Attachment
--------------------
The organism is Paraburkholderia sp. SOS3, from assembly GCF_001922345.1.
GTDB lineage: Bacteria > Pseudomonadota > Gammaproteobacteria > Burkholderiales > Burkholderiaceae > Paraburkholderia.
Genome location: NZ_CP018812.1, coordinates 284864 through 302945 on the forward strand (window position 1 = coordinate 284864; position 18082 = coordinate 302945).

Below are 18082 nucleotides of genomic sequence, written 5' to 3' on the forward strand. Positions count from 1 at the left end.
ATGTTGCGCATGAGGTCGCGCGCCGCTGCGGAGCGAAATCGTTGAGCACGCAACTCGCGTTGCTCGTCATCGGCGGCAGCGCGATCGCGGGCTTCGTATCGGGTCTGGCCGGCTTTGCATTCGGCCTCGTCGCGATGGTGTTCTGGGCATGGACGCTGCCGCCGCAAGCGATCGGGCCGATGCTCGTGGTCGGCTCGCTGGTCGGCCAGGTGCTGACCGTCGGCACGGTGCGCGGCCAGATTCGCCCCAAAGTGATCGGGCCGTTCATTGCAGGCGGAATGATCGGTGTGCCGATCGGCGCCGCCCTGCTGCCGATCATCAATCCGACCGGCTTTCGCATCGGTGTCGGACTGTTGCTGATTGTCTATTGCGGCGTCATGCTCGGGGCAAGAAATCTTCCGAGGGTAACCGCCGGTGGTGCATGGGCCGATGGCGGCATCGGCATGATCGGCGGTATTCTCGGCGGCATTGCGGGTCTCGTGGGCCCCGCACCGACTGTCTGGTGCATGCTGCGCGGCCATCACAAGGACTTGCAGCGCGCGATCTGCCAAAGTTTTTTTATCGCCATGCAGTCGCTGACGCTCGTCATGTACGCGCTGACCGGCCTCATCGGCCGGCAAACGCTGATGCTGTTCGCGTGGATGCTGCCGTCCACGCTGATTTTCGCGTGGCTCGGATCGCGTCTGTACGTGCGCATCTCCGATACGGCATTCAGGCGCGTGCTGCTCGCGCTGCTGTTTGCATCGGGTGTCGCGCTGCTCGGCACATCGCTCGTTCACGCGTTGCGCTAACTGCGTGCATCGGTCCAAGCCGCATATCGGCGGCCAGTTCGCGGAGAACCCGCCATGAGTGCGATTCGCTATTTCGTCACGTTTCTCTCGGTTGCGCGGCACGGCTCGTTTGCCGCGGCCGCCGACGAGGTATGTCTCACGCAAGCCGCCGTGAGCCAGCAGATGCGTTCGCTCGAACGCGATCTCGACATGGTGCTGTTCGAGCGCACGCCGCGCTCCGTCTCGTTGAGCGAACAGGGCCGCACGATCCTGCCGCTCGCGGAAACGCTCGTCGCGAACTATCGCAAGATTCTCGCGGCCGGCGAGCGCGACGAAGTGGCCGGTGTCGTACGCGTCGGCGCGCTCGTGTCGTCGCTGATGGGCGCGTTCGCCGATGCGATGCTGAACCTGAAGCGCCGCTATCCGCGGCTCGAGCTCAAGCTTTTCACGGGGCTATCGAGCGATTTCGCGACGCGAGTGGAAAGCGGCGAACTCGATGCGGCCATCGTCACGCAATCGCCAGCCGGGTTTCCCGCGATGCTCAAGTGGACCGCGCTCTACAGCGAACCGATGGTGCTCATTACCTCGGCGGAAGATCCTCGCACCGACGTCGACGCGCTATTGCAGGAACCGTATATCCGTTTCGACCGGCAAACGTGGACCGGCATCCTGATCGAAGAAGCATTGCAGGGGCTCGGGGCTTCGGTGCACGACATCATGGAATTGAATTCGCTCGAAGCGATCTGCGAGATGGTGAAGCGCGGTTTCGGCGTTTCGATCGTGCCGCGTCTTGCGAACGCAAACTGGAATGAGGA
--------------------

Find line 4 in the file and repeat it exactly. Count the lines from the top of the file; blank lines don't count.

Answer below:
Below are 18082 nucleotides of genomic sequence, written 5' to 3' on the forward strand. Positions count from 1 at the left end.